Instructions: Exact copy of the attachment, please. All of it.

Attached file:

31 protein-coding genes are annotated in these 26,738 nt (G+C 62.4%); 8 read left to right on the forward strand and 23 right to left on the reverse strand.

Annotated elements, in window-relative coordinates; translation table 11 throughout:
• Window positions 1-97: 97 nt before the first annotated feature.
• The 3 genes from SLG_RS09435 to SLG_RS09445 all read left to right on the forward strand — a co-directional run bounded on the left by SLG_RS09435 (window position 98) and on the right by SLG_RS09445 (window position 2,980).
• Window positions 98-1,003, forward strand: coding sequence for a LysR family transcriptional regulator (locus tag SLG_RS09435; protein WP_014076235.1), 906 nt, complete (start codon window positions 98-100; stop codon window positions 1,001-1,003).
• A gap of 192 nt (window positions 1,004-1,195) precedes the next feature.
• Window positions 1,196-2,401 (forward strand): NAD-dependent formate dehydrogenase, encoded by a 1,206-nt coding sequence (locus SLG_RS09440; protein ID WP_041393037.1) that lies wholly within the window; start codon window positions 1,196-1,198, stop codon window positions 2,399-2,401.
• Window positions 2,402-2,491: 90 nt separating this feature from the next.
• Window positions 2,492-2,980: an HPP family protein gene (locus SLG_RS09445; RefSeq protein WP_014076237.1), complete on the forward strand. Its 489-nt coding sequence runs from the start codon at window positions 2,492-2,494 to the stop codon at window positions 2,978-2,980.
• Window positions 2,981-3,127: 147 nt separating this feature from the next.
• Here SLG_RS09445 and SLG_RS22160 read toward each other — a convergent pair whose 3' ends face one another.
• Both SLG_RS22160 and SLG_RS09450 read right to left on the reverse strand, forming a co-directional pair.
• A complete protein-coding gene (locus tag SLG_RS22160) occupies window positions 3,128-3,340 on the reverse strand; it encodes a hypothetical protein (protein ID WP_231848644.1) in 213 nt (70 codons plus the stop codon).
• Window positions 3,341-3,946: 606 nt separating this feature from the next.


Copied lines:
31 protein-coding genes are annotated in these 26,738 nt (G+C 62.4%); 8 read left to right on the forward strand and 23 right to left on the reverse strand.

Annotated elements, in window-relative coordinates; translation table 11 throughout:
• Window positions 1-97: 97 nt before the first annotated feature.
• The 3 genes from SLG_RS09435 to SLG_RS09445 all read left to right on the forward strand — a co-directional run bounded on the left by SLG_RS09435 (window position 98) and on the right by SLG_RS09445 (window position 2,980).
• Window positions 98-1,003, forward strand: coding sequence for a LysR family transcriptional regulator (locus tag SLG_RS09435; protein WP_014076235.1), 906 nt, complete (start codon window positions 98-100; stop codon window positions 1,001-1,003).
• A gap of 192 nt (window positions 1,004-1,195) precedes the next feature.
• Window positions 1,196-2,401 (forward strand): NAD-dependent formate dehydrogenase, encoded by a 1,206-nt coding sequence (locus SLG_RS09440; protein ID WP_041393037.1) that lies wholly within the window; start codon window positions 1,196-1,198, stop codon window positions 2,399-2,401.
• Window positions 2,402-2,491: 90 nt separating this feature from the next.
• Window positions 2,492-2,980: an HPP family protein gene (locus SLG_RS09445; RefSeq protein WP_014076237.1), complete on the forward strand. Its 489-nt coding sequence runs from the start codon at window positions 2,492-2,494 to the stop codon at window positions 2,978-2,980.
• Window positions 2,981-3,127: 147 nt separating this feature from the next.
• Here SLG_RS09445 and SLG_RS22160 read toward each other — a convergent pair whose 3' ends face one another.
• Both SLG_RS22160 and SLG_RS09450 read right to left on the reverse strand, forming a co-directional pair.
• A complete protein-coding gene (locus tag SLG_RS22160) occupies window positions 3,128-3,340 on the reverse strand; it encodes a hypothetical protein (protein ID WP_231848644.1) in 213 nt (70 codons plus the stop codon).
• Window positions 3,341-3,946: 606 nt separating this feature from the next.